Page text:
ᵗʰᶤˢ-monthᶤᶰ-ᶰᵉᵗ·-ᵃʳᵗ

¸,.-~*´¨¯¨´*·~-.¸¸,.-~*´¨¯ᵗʰ⫮ˢ Ϻᄋᄁ†ᅢ ⫮ᶰ ᶰᵉᵗ⋆ᵃʳᵗ

.̸̸̸̸̸̸̸̸̸̸̸̸̸̸̸̸̸̸̸̸̸̸̸̸̨̨̨̨̨̨̨̨̨̨̨̨.̸̸̨̨ↂ⃝⃓⃙⃚⃘۝ↂ⃝⃓⃙⃚⃘.̸̸̸̸̸̸̸̸̸̸̸̸̸̸̸̸̸̸̸̸̸̸̸̸̨̨̨̨̨̨̨̨̨̨̨̨.̸̸̨̨it's a new year ²⁰¹⁷ᵎᵎᵎ

∻ ∼ ∽ ∾ ∿ ≀
∻ ∼ ∽ ∾ ∿ ≀, digital medium, 2016
✧ ✧ ◊`°¤o,¸¸,o¤°`◊`°¤o,¸¸,o¤°`◊✧ ✧ ◊`°¤o,¸¸,o¤°`◊`°¤o,¸¸,o¤°`◊

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╰╮You can tell I’m alive and well because I weep continuously.
﹅Opening Reception: January 13, 6–9pm﹅January 13 – February 26, 2017﹅Knockdown Center﹅Knockdown Center﹅52-19 Flushing Ave, Queens, New York
·÷±‡± ±‡Knockdown Center is pleased to present “You can tell I’m alive and well because I weep continuously.,” an exhibition that features David Court, Erin Diebboll, David Horvitz, Anouk Kruithof, Amanda Turner Pohan, and Steven Zultanski, curated by Alison Burstein.

The show brings together the work of five artists whose techniques resonate with Agony’s provocative alchemical idiom: these artworks quantify bodily and affective features, apply logical and scientific reasoning to absurd ends, and manipulate the linkages between language and things. By placing the objects in calculated proximity to one another—and in relation to the connective tissue of Zultanski’s text—the exhibition format effects its own dynamic shift, conjuring poem-as-exhibition.

“You can tell I’m alive and well because I weep continuously.” invites viewers to inspect examples of morphed materiality within and between the elements on view, and thereby creates opportunities to consider the potential (and celebrate the futility) of giving stable form to ephemeral traits or experiences
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╰╮Without a Body | Ivana Bašić, FlucT & Sable Elyse Smith ༄Hosted by SIGNAL
﹅Andrea Rosen Gallery 525 W 24th St, New York, New York﹅January 6 – February 4, 2017
The body is the boundary point of overt social control — something that can be worked, borrowed against, confined, a unit that can be processed. The artists in this exhibition share a concern with the body as the locus of dispute between the world and the self, in conflicts both physical and psychological, and the ways in which the systems of social control through which our bodies must move work within and without us.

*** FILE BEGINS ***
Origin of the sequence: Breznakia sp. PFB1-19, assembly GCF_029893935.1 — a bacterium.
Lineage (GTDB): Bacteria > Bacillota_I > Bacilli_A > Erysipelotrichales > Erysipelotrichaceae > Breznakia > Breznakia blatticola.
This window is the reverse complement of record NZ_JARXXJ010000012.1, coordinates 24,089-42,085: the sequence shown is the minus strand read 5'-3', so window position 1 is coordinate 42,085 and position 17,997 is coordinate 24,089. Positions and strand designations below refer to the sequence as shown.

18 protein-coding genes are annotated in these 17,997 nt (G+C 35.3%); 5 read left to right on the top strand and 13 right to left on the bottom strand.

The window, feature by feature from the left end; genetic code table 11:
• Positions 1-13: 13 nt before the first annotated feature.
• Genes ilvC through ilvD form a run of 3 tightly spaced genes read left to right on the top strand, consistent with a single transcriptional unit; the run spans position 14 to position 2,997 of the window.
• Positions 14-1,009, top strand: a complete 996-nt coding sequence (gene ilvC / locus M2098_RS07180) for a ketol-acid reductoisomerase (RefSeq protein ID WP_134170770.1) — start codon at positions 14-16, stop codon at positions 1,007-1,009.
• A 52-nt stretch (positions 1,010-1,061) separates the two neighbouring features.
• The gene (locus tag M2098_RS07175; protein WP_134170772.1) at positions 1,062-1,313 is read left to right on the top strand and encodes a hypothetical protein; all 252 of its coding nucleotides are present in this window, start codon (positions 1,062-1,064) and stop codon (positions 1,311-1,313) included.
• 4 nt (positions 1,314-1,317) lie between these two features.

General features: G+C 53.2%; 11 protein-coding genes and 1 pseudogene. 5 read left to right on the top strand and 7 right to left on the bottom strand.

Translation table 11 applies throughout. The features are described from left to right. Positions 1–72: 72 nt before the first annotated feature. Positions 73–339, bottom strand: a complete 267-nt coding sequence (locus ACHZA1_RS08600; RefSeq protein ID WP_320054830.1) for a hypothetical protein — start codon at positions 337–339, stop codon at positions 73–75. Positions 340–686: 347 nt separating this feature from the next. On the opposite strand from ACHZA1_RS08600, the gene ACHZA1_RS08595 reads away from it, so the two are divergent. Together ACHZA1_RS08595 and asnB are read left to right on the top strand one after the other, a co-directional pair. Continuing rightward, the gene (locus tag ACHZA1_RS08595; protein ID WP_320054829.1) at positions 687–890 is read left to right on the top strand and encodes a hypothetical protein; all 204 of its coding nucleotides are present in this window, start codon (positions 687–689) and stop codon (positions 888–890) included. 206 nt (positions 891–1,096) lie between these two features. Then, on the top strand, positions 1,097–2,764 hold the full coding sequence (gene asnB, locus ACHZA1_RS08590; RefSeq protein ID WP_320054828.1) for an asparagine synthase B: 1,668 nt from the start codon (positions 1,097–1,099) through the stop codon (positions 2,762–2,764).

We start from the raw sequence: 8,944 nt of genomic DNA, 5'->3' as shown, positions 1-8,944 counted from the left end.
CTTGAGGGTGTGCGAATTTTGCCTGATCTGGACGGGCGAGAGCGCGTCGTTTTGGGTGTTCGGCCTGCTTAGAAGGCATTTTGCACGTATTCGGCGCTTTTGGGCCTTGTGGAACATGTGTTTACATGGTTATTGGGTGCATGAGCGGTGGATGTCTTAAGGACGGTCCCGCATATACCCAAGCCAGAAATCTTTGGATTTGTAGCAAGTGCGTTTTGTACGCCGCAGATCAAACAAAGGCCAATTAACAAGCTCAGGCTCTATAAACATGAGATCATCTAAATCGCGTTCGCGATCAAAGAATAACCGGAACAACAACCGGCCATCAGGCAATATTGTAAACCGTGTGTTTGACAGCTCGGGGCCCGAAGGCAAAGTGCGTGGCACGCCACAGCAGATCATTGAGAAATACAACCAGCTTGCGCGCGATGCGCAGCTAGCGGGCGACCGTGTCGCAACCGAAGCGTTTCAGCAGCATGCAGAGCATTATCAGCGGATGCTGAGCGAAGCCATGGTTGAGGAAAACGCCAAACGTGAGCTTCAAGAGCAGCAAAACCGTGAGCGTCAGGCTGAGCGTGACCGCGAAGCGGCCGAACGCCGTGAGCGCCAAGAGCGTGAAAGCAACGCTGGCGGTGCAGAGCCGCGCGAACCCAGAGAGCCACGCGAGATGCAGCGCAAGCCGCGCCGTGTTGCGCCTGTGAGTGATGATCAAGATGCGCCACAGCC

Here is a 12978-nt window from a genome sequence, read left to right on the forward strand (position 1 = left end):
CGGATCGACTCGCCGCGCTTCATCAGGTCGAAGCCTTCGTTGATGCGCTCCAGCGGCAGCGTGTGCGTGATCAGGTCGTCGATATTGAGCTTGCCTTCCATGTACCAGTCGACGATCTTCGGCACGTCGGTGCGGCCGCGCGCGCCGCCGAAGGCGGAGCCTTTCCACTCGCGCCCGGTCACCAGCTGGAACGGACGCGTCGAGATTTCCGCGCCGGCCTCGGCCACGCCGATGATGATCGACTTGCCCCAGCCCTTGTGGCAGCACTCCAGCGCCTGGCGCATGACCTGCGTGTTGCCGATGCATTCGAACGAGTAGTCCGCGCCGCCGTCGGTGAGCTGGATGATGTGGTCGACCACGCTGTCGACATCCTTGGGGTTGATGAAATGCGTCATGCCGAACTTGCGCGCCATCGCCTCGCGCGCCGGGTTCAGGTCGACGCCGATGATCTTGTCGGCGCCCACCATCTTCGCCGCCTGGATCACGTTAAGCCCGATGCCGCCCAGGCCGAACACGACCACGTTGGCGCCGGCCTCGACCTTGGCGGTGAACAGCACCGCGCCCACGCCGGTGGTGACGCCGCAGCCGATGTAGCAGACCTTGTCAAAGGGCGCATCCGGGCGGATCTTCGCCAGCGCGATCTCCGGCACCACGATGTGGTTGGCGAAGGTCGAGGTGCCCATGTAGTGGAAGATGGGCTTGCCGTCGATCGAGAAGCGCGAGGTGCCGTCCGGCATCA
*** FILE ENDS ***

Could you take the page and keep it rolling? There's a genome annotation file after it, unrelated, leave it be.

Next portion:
FlucT is the collaboration between performers Sigrid Lauren and Monica Mirabile, who create highly charged choreographic works exploring social control and power dynamics enacted upon the body. Their “violently intimate” dance practice frequently sees their bodies colliding and entangling, and the two artists locked in confrontation with the audience and each other.
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╰╮In)compatible ༄Hosted by Interstitial
﹅January 14 6 PM – 9 PM PST﹅Interstitial﹅6007 12th Ave S, Seattle, Washington
Interstitial presents “(in)compatible”, a group exhibition with new works from renowned media artists Dylan Neuwirth, Carla Gannis, Faith Holland, and Kathleen Daniel that explore the origins of online culture, structure, and aesthetic. Through sculpture, video, and installation works, this exhibition explores a new and dynamic area of contemporary art: the post-internet movement.